Life of Pi by Yann Martel

life of piI began this book in the middle of the Pacific Ocean and finished it on the 38L bus in San Francisco. Kind of like Pi’s journey, sans malnutrition and 450 lb. Bengal tiger.

This book, while entertaining, suffers from a not uncommon phenomenon. It’s been out for 13 years, just had a major movie release, and is part of our societal consciousness. As a result, I knew it was about boy in a boat with a tiger. So when the novel itself spends the first hundred pages in southern India, detailing Pi Patel’s life and entering into both a theological treatise on the multivalence of religion as well as a stalwart defense of zoo ethics, and it’s even further, a full 150 pages (about halfway) before the premise — boy + boat + tiger — is realized, I could not help but be figuratively tapping my foot in impatience.

The religion bits made me want to debate the authorial voice purporting them. Conflating atheism with faith drives me up a wall and the novel paints atheists and theists as similar belief-based stances. It also has a hilarious and unnecessarily antagonistic take on agnosticism, condemning doubt as wishy-washy and cowardly; this, instead of the essential element of theology and science alike that doubt actually is. The zoo defense squad sections follow along similar lines. Martel omits crucial elements of anti-zoo activist’s arguments. His exhortation that the difference between wild habitat and zoo enclosure is arbitrary, and that the animals appreciate the safety and reliability of food does not reconcile with my own childhood memories of Major the polar bear ceaselessly pacing back and forth in his room temperature pen in the Stone Zoo.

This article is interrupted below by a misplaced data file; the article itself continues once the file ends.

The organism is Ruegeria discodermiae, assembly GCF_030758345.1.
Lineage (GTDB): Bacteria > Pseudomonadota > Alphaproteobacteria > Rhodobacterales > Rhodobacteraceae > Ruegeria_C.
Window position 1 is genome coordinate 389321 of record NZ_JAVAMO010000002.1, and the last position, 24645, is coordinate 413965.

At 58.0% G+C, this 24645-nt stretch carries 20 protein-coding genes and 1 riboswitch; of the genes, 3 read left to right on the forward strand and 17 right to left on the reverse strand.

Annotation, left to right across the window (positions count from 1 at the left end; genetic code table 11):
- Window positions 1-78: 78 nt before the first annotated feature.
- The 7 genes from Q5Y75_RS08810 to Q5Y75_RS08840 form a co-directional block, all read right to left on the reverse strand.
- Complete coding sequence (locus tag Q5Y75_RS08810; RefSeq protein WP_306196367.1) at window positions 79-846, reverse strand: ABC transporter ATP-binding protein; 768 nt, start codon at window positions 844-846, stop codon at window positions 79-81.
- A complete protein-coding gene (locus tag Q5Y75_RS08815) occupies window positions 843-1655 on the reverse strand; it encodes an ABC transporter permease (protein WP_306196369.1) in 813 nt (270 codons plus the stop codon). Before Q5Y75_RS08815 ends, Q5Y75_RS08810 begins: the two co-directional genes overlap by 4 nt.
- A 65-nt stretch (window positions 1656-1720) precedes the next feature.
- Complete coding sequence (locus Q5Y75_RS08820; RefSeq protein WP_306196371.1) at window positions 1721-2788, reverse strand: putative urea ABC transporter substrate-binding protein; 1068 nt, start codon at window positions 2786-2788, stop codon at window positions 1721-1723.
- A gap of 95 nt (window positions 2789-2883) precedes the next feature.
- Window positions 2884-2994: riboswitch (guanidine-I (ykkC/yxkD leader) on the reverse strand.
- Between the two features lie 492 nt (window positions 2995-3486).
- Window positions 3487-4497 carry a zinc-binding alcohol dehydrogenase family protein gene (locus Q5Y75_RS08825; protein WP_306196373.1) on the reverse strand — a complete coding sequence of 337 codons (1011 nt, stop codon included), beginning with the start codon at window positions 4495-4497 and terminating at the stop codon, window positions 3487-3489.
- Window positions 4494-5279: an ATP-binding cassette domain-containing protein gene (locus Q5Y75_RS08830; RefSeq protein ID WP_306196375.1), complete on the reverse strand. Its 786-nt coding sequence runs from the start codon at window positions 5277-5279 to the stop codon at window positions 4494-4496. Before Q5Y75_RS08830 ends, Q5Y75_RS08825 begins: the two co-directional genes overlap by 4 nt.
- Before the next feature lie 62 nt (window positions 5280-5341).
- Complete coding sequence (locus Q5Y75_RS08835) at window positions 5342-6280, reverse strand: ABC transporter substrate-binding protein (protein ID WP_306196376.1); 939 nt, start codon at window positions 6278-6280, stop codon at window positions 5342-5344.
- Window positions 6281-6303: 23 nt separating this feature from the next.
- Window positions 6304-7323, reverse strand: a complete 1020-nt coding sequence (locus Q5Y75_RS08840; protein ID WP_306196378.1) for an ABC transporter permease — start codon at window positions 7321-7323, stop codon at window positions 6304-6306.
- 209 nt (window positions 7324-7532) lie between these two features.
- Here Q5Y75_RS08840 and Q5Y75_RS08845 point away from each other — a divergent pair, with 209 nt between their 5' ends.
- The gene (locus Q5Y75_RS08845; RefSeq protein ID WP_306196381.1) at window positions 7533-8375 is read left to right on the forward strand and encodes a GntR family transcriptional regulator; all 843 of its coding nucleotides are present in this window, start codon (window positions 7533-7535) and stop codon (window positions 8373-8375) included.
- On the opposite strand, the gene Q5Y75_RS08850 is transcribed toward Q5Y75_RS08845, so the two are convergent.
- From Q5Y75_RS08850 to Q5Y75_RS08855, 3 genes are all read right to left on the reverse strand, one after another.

I was also under the impression that this was going to be a fantastical story. Maybe it was the tiger. In actually, the tale is played almost* entirely straight. While a Bengal tiger on a lifeboat is extraordinary, the story is otherwise how a person stuck on a boat in the middle of the ocean might try and survive. There’s interminable descriptions of knot tying, the structure of the boat, the current status of the tiger, the position of the tarpaulin, the direction of the winds, the ferocity or calmness of the waves. All the sort of repetitive practical details that make castaway stories a bit of a bore and all of which make me suspect this story may work better in a visual medium (I have yet to see the movie).

The book improves for the final fourth. The end of the journey is the best and the last bit where Pi makes landfall is somewhat clever. There’s meta discussion on what fiction actually means — if a ship sinks and everyone dies and there is only a sole survivor, does it honestly matter what happened to him afterward? It’s total philosophy 101: What is truth? Is it relative? It’s not especially profound but it’s contextually sound and makes an otherwise dull book shine. Briefly.

*The scene that makes me say almost instead of entirely — a mysterious living island — is my favorite in the novel. Back

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